Ok…who cares other than the fact that this is the first time since 1996.

“Gabby Douglas, Jordyn Wieber and Aly Raisman delivered impressive floor routines to clinch the first team gold for the U.S. since the ‘Magnificent Seven’ won in 1996.”

It is a big day for the US…well, kind of?

Of course, since the Olympics are broadcasted on NBC via tape delay…most Americans will not be able to see this victory until Thursday evening. Well, most Americans…I guess?

Since Huffington Post and most news outlets posted this huge announcement via social media…the Twitter-verse has been exploding with excitement and people complaining about it spoiling the fun Thursday evening.

Tweets from around 3:08 Tuesday afternoon…people still talking spoilers. And even have moved on from talking about the Women’s Gymnastics spoiler.

So here is my question…will you be interested to see the viewership statistics for the television broadcasts and compare them to the NBC/YouTube live streaming viewership? People have the option to watch it live during the day online or watch later on their television.

This world phenomenon is going to have to solidify the distinction between television viewership and online consumption. Also…how much social media has played into the reporting of the Olympics in real time via Twitter, Facebook, and other social outlets?

I am looking forward to Nielsen to release the viewership comparison between online and television and relevant  the impact from the social outlets. NBC Television scored big numbers for the opening ceremonies “with 40.7 million people tuning in for the opening ceremony, making it the most-watched opening ceremony for a summer or winter Olympics ever.” But what about days like today when something big happened in the middle of the day. It will be interesting to see the comparison!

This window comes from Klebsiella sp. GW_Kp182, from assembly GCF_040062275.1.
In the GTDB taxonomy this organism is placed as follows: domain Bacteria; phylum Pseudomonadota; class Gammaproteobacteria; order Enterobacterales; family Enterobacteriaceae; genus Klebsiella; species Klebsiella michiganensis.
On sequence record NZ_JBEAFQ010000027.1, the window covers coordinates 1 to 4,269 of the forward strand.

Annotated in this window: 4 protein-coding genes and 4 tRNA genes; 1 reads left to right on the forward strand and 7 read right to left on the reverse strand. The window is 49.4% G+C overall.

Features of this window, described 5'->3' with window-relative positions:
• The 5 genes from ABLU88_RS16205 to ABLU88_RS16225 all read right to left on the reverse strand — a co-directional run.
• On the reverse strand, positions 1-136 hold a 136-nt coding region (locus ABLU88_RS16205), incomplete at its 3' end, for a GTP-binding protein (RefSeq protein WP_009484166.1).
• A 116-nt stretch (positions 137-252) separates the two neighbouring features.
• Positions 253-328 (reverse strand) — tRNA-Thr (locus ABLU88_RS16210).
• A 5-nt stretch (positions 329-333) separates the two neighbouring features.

Or will the social space sharing the results in real time turn into a tremendous marketing opportunity for NBC to capture viewership in the evening. People will want to see it with their own eyes.

You think it is a spoiler when Huffington Post and other media outlets posted immediately on their websites that the Women’s Gymnastics Team won?

Spolier alert…maybe people are moving to online viewing and social consumption for real time information. And maybe the networks and media giants have figured out how to leverage the social/digital space to attract audiences to watch on television? I am looking forward to seeing if people enjoyed the real time results via online versus waiting to watch the old tele.

***Image credit…HuffingtonPost.com 

Own Your Media…

The more groups I work with…the more I realize organizations struggle with one concept, taking ownership of their media. Take control of their message and the media created to communicate their message. What do I define as media? I consider media as any digital media assets used to communicate an organization’s message.

More and more organizations continue to spend lots of time and resources finding ways to attract mainstream media outlets to communicate their message. Why…why must we completely depend on mainstream media to distribute our message?